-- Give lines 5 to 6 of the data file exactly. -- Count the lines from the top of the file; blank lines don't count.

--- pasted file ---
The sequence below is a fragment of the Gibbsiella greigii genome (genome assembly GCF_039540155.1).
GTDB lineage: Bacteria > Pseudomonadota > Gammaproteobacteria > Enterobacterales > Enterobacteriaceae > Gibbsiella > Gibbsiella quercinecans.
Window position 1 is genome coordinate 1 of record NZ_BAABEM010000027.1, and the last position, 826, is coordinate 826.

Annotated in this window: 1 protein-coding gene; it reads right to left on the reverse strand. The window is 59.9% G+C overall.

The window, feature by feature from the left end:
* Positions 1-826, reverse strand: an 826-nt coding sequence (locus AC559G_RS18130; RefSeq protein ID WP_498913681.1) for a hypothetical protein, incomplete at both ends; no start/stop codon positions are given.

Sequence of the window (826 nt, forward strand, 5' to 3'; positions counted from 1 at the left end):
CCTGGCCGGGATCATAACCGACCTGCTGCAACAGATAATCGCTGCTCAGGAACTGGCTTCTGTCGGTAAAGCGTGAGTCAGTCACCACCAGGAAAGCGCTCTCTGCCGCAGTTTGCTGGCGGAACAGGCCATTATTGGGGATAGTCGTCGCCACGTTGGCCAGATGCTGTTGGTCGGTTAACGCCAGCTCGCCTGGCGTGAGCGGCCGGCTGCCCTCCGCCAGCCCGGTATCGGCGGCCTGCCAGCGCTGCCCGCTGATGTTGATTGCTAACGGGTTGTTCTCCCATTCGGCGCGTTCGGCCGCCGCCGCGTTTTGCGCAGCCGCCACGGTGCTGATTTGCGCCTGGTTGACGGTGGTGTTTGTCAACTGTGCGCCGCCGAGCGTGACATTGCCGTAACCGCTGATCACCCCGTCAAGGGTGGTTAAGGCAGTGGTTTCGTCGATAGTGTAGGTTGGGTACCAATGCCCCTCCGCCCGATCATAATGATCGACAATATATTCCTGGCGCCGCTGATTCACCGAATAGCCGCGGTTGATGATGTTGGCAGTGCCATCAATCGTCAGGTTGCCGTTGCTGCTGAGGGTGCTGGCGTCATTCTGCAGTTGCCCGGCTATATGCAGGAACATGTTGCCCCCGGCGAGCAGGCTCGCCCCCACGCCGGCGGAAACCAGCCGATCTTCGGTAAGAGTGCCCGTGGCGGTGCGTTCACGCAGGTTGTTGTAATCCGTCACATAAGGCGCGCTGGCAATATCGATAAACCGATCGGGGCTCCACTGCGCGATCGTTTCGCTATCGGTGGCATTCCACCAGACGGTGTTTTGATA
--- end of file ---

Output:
The window, feature by feature from the left end:
* Positions 1-826, reverse strand: an 826-nt coding sequence (locus AC559G_RS18130; RefSeq protein ID WP_498913681.1) for a hypothetical protein, incomplete at both ends; no start/stop codon positions are given.